“I love this part, the actual hunting down of information,” Lisa says. “It’s like being on a safari.” She’s so afraid she’ll miss something vital to her students’ education that she endlessly prepares right up to the deadline when the course curriculum and reading list are due. “I run out of time to decide what to include and exclude because I get so caught up in the search. It’s always so stressful.”
Another woman spends as much time researching a new backpack for her child as she does his summer camp.
Quoting psychologist Kent Berridge in an article on Slate, Emily Yoffe writes, “[Information addicts] become obsessively driven to seek [a] reward [on the Internet], even as the reward itself becomes progressively less rewarding once obtained. … [W]e find ourselves letting one Google search lead to another. … ‘[T]he consumption renews the appetite.’
Just sitting in front of a screen can be a burst of a pleasurable mood for some of our clients (a “dopamine squirt,” I’ve heard it called). And then there is all that wonderful “serendipity information,” the accidental and incidental good stuff our chronically disorganized clients encounter on the way to what it is they are looking for.
Are We Done Yet?
Endless information can also cause some people to freeze altogether when it comes to decisions. Many people, CD or not, often choose the default 401(k) plan at work or automatically renew a health insurance policy without considering alternatives because “there is just too much information.”
Endlessly adding data, more information, and inputs leaves us precious little time to stand back; and it is this standing-back, this bit of pull-back, that allows us a little cognitive space for judgment to be applied so we can tell if we’re “done.” Being done is increasingly a moving target when comprehensive information knows no bounds and there are so many decisions to make.
So what are some organizational moves to enhance your ability to make decisions?
- Research/search in proportion to the consequences or risk. A wrong decision about a backpack has much less consequence than a summer camp, so devote less time to it and be a little more proportional in time and effort based on the risk involved.
- Set “done” or “enough” ahead of time. Set a quantitative limit (rather than a qualitative limit) to your informational pursuits (for example, three hours of research, three different brands of backpacks, and five camp selections).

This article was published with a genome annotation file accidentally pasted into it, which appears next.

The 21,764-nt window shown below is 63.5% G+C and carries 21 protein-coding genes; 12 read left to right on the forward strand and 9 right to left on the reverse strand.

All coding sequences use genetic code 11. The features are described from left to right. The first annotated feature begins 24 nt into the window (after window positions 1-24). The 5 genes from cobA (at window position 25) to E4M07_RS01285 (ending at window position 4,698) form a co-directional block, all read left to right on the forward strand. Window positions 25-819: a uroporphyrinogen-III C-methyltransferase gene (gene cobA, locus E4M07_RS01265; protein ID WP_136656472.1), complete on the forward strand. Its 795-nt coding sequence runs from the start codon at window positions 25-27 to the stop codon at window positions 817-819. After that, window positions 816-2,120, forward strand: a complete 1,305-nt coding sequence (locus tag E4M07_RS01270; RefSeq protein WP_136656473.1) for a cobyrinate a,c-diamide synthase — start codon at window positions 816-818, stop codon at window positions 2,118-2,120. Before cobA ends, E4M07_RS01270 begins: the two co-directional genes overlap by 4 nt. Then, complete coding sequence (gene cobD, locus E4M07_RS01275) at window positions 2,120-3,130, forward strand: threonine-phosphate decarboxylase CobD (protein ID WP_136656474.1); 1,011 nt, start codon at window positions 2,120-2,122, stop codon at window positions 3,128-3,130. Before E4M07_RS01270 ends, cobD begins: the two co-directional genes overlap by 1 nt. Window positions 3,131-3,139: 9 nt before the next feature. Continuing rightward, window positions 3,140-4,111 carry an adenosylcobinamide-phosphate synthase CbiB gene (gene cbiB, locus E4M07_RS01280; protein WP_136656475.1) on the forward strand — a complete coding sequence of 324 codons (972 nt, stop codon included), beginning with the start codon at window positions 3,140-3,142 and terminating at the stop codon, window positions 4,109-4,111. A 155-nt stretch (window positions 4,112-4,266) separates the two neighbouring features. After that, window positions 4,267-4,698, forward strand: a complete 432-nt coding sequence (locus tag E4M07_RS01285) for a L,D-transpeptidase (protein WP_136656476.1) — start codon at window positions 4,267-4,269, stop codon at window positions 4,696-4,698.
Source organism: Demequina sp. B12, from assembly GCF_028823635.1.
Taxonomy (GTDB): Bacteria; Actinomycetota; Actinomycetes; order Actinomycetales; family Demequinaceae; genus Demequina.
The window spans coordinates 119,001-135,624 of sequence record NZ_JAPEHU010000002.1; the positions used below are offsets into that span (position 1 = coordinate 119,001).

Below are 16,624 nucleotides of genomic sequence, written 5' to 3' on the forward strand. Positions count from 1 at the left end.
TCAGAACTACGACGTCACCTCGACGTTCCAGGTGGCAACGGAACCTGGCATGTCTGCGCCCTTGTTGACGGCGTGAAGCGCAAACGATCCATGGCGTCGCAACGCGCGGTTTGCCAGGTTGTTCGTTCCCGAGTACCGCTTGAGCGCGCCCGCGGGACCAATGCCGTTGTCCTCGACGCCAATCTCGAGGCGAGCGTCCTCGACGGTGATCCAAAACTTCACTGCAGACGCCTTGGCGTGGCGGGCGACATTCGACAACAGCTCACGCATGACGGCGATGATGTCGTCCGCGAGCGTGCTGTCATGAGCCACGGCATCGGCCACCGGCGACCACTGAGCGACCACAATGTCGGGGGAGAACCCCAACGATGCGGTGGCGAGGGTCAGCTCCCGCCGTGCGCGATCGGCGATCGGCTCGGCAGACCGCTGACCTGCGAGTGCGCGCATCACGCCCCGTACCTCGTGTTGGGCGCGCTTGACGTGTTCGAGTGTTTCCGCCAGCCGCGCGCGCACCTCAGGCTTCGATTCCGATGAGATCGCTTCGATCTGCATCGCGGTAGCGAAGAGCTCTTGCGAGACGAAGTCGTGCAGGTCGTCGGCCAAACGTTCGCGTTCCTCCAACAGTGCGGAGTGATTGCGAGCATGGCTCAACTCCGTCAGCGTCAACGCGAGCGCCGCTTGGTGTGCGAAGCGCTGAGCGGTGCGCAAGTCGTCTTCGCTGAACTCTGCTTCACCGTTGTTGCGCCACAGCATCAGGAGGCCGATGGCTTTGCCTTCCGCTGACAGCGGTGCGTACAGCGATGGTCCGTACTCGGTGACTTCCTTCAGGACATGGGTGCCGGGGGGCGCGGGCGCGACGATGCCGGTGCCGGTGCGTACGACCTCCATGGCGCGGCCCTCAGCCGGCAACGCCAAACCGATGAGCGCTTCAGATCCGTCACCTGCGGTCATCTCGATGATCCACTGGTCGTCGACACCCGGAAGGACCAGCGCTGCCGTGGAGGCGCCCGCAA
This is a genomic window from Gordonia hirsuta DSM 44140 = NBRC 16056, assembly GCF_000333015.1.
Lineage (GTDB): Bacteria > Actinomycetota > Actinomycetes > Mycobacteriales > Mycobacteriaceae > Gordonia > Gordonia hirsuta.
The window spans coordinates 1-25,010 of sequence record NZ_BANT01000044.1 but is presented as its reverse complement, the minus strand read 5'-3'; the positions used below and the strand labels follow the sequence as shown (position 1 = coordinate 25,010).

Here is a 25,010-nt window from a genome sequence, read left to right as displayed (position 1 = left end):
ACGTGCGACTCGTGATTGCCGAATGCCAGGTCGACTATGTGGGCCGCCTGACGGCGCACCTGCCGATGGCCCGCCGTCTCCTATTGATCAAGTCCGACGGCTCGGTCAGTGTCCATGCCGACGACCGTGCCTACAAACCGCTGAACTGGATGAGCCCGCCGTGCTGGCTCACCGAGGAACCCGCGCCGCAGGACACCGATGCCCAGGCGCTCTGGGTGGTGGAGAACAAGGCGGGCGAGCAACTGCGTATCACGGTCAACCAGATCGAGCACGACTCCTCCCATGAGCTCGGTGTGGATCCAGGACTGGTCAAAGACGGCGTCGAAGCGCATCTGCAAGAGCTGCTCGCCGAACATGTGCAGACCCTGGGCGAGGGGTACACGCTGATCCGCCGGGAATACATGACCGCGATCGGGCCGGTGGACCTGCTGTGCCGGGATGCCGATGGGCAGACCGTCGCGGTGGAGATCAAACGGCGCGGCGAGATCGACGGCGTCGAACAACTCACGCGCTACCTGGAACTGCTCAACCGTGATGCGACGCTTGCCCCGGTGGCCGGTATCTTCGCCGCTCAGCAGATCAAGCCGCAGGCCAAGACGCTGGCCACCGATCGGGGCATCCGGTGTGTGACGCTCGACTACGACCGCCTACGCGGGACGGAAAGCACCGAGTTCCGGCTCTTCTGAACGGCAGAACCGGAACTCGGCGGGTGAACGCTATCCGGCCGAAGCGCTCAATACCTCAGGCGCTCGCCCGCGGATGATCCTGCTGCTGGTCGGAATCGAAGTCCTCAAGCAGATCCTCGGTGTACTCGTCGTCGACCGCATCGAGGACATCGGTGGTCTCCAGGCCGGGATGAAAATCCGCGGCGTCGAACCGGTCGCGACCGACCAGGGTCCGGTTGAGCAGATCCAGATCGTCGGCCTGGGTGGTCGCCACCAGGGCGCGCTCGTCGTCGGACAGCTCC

- Pull-back. After amassing information for a project or assignment, plan time to pull back, assess what you have, figure out what’s missing, and fill in the gaps, rather than just going and going.
- Decision-making “freeze” and default decision-making can be the result of a deadline’s approach. Add more lead time to your projects. It may be hard to estimate how long it takes to search and digest information.
- Offload serendipity information and save it to the side to look at later so you won’t be distracted from the main search, research, or informational hunt.
And finally, be at peace with your decisions. Making decisions large and small, living with those decisions, and moving onto the next decision is healthy.
If you are paralyzed by decision-making, live in fear of making a wrong decision, or are obsessed about finding just the right information, seek the advice of an experienced ICD professional organizer or a counselor with anxiety specialization.
Making decisions is a good use of time. Decision-making moves a myriad of little daily tasks along to accomplishment, allows us to make progress on complex projects, and keeps us on the path toward goal achievement. In the Era of Endless when information never ends, decision-making is profoundly impacted. Endlessly adding data, more information, and inputs leaves us precious little time to stand back and put all the pieces together. Take the example of the April, 2010 BP oil spill. Within hours of the spill the Incident Commander of the Coast Guard (the person in charge) received 400 pages of e-mails, texts, reports, and other messages. “I might have acted faster if there was less input,” he commented.
Endless information can also cause some people to freeze altogether when it comes to decisions. We choose the default 401k plan at work or automatically renew our health insurance policy without considering alternatives because “there is just too much information.”
Endless information can bring decision-making to its knees. To avoid this:
- Pick a time in the information-gathering process to step back, to see the novel connections, detect hidden patterns that emerge and apply judgment about what missing information still needs to be sought.
- Add a time frame to your decisions. A decision has no power if it is made too late.
- Since information is endless but time is not, add a limit to how much time you will devote to finding information.
- Consider team-based decision-making. Divide up the information gathering process between several people, each person share’s the information, and then as a group based on the information, a consensual decision is made
Remember, in the era of endless, there can be no end to the quantity of information we find to solve a problem, address a need or make a decision. Trade in quanity for quality.